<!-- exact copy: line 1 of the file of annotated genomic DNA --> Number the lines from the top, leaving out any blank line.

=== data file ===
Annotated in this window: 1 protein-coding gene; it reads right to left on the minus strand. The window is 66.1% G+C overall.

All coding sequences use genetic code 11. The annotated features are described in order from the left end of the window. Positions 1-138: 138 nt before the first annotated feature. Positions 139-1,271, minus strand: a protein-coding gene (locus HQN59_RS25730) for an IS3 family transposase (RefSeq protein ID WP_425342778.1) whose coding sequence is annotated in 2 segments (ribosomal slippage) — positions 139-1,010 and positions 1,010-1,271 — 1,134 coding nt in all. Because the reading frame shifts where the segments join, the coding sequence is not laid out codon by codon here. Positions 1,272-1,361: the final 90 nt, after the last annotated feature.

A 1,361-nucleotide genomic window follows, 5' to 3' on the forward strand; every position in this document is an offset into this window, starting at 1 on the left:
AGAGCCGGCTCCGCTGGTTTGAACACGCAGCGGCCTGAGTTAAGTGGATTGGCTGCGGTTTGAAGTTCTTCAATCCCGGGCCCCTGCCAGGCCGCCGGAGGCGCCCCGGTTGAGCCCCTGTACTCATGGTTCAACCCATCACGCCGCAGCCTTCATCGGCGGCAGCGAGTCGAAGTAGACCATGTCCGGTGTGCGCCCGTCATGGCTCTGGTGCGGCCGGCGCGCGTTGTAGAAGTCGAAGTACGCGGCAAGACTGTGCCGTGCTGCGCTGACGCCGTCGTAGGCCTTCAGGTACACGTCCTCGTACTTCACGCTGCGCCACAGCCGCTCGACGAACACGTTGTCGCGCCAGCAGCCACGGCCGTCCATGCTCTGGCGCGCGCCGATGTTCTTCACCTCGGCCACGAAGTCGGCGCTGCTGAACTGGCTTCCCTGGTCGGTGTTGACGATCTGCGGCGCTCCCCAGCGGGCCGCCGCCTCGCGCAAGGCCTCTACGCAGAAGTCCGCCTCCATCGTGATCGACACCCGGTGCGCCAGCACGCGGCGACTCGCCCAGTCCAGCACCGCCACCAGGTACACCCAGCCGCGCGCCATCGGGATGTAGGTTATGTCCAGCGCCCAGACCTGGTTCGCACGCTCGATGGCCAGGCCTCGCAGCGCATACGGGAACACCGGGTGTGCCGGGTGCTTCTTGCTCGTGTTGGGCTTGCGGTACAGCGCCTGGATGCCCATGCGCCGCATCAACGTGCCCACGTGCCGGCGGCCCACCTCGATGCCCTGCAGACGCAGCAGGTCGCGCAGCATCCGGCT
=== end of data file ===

Annotated in this window: 1 protein-coding gene; it reads right to left on the minus strand. The window is 66.1% G+C overall.